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Finding Merlin by Adam Ardrey
 - The truth behind the legend

I originally read this book in 2008 but when I spotted this book again at another library this year, I didn't recognise it at first or remember, but it caught my eye so I borrowed it again and re-read it with renewed interest and a slightly different perspective (as we generally gain from reading books at different points in our lives).

The main new perspective was that I had just returned from my first trip to Scotland (I'd borrowed the book just before I left, but didn't read it until my return) and since this author places Merlin in Scotland, many of the place names were now familiar to me.

Coincidentally the "6th century bard" Teliesin also talked about and recently I've come across mention of him a couple of times whereas originally I didn't know who he was and thus glanced over his name with next-to-no interest.

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In the Footsteps of Adam by Thor Heyerdahl
 - An Autobiography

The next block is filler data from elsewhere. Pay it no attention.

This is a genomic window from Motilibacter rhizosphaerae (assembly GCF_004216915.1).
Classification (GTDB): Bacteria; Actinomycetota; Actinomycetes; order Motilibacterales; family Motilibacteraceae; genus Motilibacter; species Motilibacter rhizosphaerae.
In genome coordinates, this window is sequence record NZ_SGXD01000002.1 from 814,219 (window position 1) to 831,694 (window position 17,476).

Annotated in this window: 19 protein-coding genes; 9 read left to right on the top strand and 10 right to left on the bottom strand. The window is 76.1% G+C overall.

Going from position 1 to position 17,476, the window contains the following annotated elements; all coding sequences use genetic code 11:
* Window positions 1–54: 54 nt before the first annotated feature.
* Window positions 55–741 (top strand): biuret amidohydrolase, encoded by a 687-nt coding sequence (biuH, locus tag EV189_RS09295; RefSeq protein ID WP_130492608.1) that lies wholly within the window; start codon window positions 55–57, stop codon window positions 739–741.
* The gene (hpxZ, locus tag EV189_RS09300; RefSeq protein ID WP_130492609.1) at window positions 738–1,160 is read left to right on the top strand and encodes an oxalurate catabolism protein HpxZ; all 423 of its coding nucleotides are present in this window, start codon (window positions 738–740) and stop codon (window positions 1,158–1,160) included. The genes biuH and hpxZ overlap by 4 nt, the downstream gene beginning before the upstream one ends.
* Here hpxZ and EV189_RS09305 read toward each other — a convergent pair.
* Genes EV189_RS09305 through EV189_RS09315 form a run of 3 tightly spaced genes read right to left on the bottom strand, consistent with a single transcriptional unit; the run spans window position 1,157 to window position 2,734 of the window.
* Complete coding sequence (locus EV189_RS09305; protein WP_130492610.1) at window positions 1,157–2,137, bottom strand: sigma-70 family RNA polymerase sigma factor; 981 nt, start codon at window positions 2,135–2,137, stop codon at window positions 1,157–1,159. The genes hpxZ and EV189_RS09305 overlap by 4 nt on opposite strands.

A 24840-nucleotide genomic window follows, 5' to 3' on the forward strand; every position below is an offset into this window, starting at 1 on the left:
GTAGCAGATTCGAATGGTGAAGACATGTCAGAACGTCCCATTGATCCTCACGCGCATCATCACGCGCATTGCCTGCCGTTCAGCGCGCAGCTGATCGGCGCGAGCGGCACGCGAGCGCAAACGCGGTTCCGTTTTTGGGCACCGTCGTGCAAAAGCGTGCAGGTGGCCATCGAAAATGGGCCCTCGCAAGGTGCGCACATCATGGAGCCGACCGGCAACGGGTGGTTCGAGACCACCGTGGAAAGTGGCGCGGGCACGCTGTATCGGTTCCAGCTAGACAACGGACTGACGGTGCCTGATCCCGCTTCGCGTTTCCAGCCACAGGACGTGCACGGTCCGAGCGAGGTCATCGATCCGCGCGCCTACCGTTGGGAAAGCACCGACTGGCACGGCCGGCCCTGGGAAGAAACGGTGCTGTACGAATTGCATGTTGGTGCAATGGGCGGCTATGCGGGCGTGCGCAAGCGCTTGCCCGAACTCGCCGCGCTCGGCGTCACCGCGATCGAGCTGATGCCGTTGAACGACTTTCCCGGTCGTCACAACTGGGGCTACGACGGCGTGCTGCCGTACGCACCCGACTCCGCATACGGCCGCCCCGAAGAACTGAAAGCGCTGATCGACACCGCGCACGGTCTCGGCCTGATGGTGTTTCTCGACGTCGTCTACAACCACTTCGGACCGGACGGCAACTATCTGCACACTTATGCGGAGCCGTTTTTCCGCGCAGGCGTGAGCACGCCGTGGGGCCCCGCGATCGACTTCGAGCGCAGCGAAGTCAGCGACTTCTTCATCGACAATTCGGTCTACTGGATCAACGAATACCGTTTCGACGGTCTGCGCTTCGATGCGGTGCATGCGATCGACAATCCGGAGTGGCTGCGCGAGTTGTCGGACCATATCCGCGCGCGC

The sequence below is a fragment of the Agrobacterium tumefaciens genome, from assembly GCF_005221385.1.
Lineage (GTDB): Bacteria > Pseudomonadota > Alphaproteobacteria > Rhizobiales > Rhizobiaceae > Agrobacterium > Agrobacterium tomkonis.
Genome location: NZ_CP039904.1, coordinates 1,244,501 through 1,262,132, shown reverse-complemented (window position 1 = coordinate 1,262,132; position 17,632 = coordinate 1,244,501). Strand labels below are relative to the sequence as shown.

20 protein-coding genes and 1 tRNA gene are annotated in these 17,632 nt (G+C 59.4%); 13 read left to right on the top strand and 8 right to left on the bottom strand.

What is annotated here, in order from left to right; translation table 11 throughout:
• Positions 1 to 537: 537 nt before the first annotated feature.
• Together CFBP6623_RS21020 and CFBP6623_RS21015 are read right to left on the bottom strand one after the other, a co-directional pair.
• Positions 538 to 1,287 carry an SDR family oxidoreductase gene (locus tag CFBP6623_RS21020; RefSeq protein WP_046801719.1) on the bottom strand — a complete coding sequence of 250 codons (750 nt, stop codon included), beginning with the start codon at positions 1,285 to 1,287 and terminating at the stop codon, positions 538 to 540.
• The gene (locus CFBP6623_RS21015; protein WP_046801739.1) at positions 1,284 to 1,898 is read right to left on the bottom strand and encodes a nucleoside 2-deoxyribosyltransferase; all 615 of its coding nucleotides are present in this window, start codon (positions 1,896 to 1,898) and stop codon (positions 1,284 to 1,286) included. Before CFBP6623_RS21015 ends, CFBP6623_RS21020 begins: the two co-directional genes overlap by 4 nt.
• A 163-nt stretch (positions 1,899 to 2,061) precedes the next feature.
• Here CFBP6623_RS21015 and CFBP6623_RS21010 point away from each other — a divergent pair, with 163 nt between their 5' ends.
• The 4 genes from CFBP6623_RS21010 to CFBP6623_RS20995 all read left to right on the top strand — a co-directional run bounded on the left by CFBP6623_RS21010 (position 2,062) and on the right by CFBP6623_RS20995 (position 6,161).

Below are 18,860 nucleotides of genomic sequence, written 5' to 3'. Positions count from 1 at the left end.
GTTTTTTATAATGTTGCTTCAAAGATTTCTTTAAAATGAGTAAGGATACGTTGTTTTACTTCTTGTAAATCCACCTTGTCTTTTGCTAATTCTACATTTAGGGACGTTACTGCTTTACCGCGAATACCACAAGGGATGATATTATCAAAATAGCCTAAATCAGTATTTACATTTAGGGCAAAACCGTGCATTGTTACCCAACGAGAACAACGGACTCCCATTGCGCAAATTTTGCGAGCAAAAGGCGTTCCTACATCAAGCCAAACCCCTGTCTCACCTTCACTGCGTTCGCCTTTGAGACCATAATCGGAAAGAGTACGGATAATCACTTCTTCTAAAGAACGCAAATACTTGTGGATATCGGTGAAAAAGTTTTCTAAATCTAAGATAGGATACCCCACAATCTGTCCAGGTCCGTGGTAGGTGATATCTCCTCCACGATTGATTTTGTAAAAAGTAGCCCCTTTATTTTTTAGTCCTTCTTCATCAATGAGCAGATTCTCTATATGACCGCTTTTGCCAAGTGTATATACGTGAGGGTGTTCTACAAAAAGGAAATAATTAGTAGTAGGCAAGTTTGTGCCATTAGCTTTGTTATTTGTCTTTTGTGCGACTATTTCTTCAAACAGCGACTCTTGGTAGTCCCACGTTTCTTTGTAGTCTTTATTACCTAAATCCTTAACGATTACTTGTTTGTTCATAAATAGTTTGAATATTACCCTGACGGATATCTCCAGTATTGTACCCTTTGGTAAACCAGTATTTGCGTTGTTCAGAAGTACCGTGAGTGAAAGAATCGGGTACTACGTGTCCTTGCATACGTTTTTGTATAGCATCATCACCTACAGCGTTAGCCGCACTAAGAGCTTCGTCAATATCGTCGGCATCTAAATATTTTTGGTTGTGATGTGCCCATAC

It was in 2002 that Thor Heyerdahl passed away, but it was not until 2010 that I leaned who he was, after I'd discovered his book 'Green Was the Earth on the Seventh Day' (a rewrite/reflection of his first book 'Hunt for Paradise' written in 1938).

I gleaned a lot of insight from that book so it wasn't really possibly for me to pass up the opportunity to read his autobiography when I saw it on the shelf at my local library.

I don't usually read autobiographies - I suppose they really only work if I want to know more about a particular person; this one gave a good review of each of the key points of his life and the expeditions and projects he was involved in (with each project given its own chapter more-or-less). Sometimes reading got a bit bland with just the uninteresting recounting of situations (which I suspect is why I avoid this genre) but overall I found further insight to complement my first read.